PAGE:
According to the Democrat & Chronicle, the fall occurred in a hospital parking garage at dawn, when she arrived early to undergo surgery for cancer. She was assisting her daughter, who uses a wheelchair, in getting out of the vehicle. She tripped on a cement parking stop that had been placed inside a pedestrian walkway next to the handicapped parking stall. Those cement stops were the same color as the floor in the parking garage, and the lighting, according to the plaintiff’s lawyer, was “grossly inadequate.”
The plaintiff fell as a result and suffered a fractured shoulder. A significant issue in this case was the fact that the hospital was unable to provide records of maintenance or inspection for the area where the plaintiff had fallen. As an invitee to the property, she was owed the highest duty of care by the property owner and site manager. That means not only would the hospital need to keep up with regular maintenance, promptly address any hazards, and warn about those that are not immediately remedied, but also staffers must regularly inspect areas used by patients and visitors for possible dangers. The hospital’s inability to prove that it did this was central to the plaintiff’s case.
Parking lots and parking garages are common sites for falls. According to the U.S. Department of State, about 95 percent of American households have at least one car, and many will end up in a parking lot or parking garage almost daily.
Some of these incidents occur because the parking lot was poorly designed. Well-designed parking lots and parking garages make it impossible for vehicles to speed. They also have an adequate amount of space between parking stalls.
Pedestrian trip-and-fall incidents often occur because the property owner is not doing an adequate job of:
- Clearing debris or trash from walkways;
- Cleaning slippery spills or leaks caused by engine oil or antifreeze;
- Making sure speed bumps are well-maintained and painted;
- Ensuring walking surfaces are smooth;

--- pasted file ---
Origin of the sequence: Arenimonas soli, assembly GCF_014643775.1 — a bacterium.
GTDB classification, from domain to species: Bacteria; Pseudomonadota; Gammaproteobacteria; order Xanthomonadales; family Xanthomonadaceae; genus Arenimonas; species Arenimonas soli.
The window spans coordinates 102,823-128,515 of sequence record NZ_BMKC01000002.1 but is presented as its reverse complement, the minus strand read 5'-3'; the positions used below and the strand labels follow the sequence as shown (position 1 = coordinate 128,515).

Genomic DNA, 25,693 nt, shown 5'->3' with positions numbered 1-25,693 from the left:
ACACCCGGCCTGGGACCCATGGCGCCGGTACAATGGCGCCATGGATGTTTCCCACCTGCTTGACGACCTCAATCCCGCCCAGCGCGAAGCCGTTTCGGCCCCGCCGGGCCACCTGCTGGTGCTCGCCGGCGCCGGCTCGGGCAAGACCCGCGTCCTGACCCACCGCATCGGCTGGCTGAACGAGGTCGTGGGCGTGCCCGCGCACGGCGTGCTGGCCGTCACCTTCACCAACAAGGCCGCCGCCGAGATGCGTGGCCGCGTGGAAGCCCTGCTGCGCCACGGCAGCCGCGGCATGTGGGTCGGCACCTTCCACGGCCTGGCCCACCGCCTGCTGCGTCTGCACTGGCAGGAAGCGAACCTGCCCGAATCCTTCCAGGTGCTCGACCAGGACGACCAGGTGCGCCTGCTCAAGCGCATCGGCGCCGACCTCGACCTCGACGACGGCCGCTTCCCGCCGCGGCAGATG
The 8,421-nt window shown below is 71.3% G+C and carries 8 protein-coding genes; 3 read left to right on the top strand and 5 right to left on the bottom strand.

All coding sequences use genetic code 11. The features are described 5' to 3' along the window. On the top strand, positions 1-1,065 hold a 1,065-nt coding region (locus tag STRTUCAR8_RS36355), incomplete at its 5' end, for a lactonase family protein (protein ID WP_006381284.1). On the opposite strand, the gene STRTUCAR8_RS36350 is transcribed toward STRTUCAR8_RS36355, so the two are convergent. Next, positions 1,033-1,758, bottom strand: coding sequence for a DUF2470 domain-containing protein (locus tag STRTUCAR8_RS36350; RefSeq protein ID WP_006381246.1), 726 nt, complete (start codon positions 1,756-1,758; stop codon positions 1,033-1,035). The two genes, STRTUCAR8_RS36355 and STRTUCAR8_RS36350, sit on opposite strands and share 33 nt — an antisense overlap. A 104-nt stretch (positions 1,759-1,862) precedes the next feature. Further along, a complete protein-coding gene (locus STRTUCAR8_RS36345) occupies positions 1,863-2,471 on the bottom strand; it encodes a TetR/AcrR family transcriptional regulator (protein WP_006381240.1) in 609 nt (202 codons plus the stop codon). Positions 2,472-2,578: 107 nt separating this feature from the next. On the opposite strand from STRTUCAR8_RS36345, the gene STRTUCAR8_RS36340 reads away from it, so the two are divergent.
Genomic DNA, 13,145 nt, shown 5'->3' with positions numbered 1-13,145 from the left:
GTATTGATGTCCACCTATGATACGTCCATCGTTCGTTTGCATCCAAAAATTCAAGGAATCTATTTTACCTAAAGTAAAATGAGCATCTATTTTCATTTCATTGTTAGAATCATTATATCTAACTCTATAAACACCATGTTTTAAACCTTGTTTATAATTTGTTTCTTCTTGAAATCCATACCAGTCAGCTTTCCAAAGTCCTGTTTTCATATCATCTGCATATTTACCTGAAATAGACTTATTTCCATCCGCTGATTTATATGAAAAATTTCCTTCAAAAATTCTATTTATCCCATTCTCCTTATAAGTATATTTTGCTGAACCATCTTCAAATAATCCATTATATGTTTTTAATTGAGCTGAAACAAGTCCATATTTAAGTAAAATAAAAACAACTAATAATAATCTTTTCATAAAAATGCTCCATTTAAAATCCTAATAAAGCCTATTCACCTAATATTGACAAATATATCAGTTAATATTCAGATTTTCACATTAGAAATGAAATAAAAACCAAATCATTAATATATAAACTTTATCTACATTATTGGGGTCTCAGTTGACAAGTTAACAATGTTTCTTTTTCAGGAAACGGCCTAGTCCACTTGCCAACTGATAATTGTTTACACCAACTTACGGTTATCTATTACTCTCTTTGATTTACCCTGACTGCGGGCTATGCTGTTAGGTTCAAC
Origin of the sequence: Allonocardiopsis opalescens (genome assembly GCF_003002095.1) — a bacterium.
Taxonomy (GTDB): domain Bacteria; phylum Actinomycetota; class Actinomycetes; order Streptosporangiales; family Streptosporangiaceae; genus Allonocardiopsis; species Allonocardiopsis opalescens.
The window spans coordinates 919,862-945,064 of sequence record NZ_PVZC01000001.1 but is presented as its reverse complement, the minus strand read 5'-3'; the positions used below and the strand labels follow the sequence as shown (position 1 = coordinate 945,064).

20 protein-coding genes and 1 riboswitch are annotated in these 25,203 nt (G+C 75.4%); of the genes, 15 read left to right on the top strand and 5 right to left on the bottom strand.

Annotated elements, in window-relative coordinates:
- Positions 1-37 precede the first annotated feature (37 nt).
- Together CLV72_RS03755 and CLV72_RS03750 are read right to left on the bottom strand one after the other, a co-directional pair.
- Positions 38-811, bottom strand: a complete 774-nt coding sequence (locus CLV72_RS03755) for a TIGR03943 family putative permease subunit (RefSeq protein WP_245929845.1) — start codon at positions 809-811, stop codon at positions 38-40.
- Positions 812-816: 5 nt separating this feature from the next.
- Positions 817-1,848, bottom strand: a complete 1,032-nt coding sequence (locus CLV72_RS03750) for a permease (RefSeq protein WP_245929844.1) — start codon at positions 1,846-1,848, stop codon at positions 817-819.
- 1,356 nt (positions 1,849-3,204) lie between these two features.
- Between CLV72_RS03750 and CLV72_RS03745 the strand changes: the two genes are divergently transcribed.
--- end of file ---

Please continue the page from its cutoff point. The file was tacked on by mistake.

- Maintaining enough lighting;
- Keeping handicapped ramps in good condition and maintaining adequate signage;
- Checking for exposed spikes and other hazards; or
- Making sure wheel stops and parking barriers are easy to see and properly placed.
Severe weather can aggravate even minor damage to a parking lot walking surface, which increases the risk of slips and trips for patrons. Although property owners can’t control the weather, they can control their anticipation of and response to it.
In some cases in which parking lots have been the scene of repeated incidents of violence, property owners may have a duty to hire guards, add more lights, or install cameras to make sure there is an adequate amount of security.
This is an issue that has been studied and litigated repeatedly, so much is known and understood about the safe design, inspection, and maintenance of pedestrian facilities – including parking lots and walkways. That means property owners have no real excuse for a failure in this regard. Reasonable and prudent inspections of facilities will result in identifying concrete deterioration, burned out lights, and other hazards that should be addressed in a timely manner to reduce the risk of trip-and-fall injuries.
When property owners fail to use reasonable care in maintaining their parking lots, they can be held liable for the injuries that result.
Contact the Carolina injury lawyers at the Lee Law Offices by calling 800-887-1965.
Injured woman wins suit; Highland Hospital to appeal, Oct. 11, 2016, By Lois Wilson, Democrat & Chronicle
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Hogans, et al. v. Johnson & Johnson – Talcum Powder Product Liability Case is Bellwether, Oct. 12, 2016, Carolina Injury Lawyer Blog